Category: OCD

Tennis in your brain

We have gotten our intelligence for better and for worse. It warns us for threats and dangers beforehand, even before they are noticeable and thus gives us time to seek solutions and measures to handle them. But sometimes our scary brain warns us and create problems and worries when no real threats or problems exist. These thoughts are just discomforting. 

In spite of that we often start to seek solutions – logical explanations, counter evidence, measures or just comfort – with our logical brain. Sometimes this ends up in a tennis match in our heads, where the scary brain serves discomforting thoughts and the logical brain returns comforting thoughts in a never ending rumination or brooding.

Most people worry over minutiae, trivial episodes in their lives or over unsolvable problems, suffer from bad conscience, guilt or doubt. We often try to rid ourselves from the discomforting thoughts but the rumination and worry just continues.

It is possible to put an end to the tennis match in the brain.

To stop your unnecessary uneasiness you had better consider this;

  • Distraction might temporarily relieve the worry, but it is no cure. Instead it might prolong rumination.
  • Eagerness to quit broodings in a wrong way intensifies it.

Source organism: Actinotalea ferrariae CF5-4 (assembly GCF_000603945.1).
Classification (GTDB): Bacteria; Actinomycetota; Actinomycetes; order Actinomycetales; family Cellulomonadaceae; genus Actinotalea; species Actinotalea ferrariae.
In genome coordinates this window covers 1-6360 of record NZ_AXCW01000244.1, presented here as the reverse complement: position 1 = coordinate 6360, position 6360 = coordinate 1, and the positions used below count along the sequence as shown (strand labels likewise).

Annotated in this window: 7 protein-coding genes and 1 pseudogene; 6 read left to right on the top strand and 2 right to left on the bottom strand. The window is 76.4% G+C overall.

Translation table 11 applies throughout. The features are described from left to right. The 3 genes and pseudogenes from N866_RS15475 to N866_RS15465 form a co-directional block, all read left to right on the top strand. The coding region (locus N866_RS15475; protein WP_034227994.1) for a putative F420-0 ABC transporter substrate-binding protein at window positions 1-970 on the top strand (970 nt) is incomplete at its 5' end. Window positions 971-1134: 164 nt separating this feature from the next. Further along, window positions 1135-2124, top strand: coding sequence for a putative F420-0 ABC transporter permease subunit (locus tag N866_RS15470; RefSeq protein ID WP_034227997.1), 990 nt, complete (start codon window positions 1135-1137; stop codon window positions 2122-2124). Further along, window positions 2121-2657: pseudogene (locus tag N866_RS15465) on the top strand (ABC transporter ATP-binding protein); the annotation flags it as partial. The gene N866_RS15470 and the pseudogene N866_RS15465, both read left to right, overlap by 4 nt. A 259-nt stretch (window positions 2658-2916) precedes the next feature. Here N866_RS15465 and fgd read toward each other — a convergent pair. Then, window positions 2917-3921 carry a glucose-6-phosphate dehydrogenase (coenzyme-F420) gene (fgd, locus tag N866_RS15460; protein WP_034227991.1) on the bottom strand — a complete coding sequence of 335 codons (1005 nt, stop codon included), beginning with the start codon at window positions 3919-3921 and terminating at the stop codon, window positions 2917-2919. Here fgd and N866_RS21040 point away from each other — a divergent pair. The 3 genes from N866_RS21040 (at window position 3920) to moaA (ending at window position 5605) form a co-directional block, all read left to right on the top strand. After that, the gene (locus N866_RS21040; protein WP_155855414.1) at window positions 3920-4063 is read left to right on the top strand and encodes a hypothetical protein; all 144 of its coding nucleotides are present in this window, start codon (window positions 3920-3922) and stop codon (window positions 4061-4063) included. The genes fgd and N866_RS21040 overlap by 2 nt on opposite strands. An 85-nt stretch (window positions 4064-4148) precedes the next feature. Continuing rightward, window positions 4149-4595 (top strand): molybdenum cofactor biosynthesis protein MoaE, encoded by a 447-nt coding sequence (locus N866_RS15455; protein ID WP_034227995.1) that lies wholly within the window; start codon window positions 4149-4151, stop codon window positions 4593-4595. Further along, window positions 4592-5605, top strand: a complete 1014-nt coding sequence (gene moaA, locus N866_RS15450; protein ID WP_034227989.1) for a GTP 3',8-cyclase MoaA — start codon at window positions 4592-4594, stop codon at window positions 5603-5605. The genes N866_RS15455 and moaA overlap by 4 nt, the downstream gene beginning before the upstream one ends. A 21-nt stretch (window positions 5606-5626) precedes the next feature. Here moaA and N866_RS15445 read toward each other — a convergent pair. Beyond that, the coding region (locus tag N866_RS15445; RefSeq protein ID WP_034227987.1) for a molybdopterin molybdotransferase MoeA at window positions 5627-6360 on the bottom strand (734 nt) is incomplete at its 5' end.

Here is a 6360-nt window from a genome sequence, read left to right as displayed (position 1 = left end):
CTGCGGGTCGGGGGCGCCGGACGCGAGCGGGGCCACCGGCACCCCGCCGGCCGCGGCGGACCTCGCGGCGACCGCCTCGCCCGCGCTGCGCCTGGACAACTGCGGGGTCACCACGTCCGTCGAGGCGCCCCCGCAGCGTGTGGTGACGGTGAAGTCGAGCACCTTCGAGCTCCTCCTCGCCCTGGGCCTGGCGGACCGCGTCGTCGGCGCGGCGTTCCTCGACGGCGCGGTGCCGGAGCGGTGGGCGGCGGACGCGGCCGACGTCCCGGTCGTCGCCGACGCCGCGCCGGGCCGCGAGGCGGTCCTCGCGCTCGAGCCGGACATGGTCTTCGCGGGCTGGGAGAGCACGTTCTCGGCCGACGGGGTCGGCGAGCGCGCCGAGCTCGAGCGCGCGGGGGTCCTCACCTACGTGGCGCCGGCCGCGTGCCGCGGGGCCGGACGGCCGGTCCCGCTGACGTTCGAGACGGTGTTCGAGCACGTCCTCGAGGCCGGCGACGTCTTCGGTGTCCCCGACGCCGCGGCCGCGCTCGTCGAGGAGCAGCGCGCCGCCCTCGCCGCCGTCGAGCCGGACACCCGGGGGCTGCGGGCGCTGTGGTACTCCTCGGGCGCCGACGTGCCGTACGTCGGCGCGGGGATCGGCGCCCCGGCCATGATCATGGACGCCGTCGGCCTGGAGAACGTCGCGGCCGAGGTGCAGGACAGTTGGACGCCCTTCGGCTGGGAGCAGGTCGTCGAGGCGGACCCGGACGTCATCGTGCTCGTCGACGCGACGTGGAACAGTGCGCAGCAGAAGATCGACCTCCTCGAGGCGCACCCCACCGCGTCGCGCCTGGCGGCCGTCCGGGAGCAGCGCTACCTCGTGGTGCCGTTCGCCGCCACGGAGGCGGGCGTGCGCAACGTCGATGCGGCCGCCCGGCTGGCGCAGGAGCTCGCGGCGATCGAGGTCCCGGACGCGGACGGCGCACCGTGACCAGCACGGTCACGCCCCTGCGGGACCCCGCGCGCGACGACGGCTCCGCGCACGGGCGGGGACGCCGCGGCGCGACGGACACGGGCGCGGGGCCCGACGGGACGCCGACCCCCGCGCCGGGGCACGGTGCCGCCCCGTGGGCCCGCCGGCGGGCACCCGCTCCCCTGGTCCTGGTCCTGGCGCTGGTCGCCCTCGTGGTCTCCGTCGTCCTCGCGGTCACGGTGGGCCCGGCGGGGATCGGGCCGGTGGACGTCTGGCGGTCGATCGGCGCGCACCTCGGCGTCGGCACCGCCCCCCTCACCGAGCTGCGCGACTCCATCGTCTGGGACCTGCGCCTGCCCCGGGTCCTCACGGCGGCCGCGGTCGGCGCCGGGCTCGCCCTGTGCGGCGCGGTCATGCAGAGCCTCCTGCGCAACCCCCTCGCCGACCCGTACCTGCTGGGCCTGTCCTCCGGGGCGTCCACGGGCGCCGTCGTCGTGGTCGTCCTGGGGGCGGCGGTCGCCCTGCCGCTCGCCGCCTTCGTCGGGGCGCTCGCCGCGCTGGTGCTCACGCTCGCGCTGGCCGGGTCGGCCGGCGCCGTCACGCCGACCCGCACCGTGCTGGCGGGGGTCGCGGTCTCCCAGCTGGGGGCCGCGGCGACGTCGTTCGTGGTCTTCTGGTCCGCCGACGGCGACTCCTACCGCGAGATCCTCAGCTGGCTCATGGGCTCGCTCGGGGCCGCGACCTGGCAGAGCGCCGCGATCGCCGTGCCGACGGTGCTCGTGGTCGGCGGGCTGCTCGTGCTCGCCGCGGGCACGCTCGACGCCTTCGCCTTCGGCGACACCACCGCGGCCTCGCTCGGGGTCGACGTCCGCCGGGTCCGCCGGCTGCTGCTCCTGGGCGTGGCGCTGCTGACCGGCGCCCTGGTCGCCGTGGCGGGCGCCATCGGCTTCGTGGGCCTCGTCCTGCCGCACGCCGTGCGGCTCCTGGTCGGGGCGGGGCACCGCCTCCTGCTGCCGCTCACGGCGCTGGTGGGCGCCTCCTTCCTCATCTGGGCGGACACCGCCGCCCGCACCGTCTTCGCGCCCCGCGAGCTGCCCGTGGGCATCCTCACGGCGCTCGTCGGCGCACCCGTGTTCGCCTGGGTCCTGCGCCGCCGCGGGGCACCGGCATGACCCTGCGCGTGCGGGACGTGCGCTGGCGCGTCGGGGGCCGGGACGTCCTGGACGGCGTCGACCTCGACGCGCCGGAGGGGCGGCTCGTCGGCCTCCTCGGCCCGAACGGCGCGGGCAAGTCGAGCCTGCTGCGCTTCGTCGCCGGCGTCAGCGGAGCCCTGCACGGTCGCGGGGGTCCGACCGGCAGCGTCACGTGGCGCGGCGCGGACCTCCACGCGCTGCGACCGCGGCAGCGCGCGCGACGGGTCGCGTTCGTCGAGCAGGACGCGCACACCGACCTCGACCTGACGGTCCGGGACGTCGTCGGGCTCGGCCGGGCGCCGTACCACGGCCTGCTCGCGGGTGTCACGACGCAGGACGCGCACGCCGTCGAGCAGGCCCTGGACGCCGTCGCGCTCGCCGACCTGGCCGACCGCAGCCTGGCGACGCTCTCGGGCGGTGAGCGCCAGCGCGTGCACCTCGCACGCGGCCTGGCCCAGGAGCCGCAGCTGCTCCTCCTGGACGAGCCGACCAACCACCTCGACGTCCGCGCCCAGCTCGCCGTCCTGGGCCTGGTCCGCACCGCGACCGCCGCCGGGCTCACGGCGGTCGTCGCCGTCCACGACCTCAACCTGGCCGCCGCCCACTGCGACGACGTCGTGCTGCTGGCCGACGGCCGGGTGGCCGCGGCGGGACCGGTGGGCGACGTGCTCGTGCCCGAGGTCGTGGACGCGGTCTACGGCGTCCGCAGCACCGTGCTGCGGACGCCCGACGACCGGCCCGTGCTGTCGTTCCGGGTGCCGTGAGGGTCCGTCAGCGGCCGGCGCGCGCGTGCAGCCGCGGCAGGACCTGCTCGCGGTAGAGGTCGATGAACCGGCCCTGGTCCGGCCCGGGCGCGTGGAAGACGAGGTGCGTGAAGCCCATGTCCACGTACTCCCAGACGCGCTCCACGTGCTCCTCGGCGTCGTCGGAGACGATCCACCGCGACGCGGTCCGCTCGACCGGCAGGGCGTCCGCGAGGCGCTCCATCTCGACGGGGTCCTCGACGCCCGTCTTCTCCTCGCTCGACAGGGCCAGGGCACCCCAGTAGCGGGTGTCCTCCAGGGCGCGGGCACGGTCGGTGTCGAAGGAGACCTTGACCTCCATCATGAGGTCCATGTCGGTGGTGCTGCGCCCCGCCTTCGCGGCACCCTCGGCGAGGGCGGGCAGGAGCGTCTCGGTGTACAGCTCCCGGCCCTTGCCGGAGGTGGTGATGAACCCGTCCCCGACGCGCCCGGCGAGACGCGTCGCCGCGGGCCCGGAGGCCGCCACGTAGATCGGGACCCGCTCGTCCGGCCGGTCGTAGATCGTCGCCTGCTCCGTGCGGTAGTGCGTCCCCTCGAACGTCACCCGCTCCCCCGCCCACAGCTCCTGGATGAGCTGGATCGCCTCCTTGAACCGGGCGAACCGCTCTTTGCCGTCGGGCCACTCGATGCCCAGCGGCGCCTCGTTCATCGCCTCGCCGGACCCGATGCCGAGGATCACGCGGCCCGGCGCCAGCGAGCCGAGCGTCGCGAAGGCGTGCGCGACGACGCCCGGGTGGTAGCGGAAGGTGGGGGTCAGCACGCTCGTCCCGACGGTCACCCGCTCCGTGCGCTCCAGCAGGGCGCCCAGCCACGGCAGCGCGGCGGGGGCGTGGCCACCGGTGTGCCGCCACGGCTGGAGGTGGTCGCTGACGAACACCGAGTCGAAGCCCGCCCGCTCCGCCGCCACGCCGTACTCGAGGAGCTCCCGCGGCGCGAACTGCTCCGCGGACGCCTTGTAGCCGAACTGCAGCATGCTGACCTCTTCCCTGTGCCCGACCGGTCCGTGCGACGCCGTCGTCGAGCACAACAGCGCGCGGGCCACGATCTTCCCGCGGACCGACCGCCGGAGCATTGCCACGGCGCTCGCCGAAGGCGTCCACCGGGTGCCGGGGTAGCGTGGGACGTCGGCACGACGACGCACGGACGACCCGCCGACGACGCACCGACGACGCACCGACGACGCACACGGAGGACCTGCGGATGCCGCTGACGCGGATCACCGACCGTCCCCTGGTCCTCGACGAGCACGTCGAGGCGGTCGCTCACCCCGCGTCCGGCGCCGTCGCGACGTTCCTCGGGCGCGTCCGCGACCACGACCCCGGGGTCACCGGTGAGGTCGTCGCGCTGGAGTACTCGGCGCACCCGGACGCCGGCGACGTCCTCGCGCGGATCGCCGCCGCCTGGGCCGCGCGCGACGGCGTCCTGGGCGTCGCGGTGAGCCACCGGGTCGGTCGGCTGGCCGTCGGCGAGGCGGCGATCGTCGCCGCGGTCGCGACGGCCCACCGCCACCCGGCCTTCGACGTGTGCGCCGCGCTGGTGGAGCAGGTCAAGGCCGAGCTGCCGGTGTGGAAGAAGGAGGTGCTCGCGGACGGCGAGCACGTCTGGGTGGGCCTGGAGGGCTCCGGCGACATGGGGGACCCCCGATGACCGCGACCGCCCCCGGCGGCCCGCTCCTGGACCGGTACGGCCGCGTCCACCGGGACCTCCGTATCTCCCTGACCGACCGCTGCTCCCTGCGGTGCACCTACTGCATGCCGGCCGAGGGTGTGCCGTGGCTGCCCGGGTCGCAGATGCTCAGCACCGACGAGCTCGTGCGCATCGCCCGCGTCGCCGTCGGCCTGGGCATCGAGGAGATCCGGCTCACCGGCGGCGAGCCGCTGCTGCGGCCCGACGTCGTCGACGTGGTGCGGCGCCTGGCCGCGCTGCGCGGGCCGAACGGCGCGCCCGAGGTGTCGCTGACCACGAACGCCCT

Advises:

  • Refrain from comforting when afflicted by problems that cannot be solved.
  • Do not seek answers to questions that have no answers.
  • Do not try to understand things that are incomprehensible.
  • If you accept the presence of your discomforting and intrusive thoughts – you eventually kill them.

Learn how to do that:

Quit ruminating and brooding

If you consider to buy the book – please buy this green och black one. Not the white one (by AuhtorHouse) since they keep my royalty to themseves, because of a self-imposed rule.

The fight between discomforting and comforting thoughts

Discomforting or intrusive thoughts can have varying appearances and contents. They can evoke discomfort by frightening and worrying us, they can lead to anxiety, irritate, provoke, confound us, make us insecure, and they can make us feel hurt, wronged or insulted. Many people think in terms of images or scenarios, which does not make any difference for our line of reasoning.

The thoughts that evoke discomfort can have many different types of content. Their common denominator is that they evoke uneasiness and discomfort, more or less automatically. In the case of OCD, discomforting thoughts are also referred to as “emotion-thoughts”.

Below are a few examples of discomforting thoughts:

Catastrophic thoughts

What if I fail my exam!

Am I going insane?

Mother might die.

I am surely going to get fired now.

The kids might get hit by a car when they are walking to school.

What was that look that she gave to Nisse when I protested?

What if I have cancer?

Does he mind me speaking, since he looked at me that way?

They can tell that I am nervous.

What if I do not find anyone to share my life with?

Doubt and insecurity thoughts

I wonder what he meant by asking me about this?

Did I hit someone when I was driving in the dark?

Was she sneering at me when I was speaking?

What if I forgot to lock the door?

Did I do the wrong thing when I…?

Does he not love me anymore?

Existential insecurity

What is the meaning of life?

Is there a God?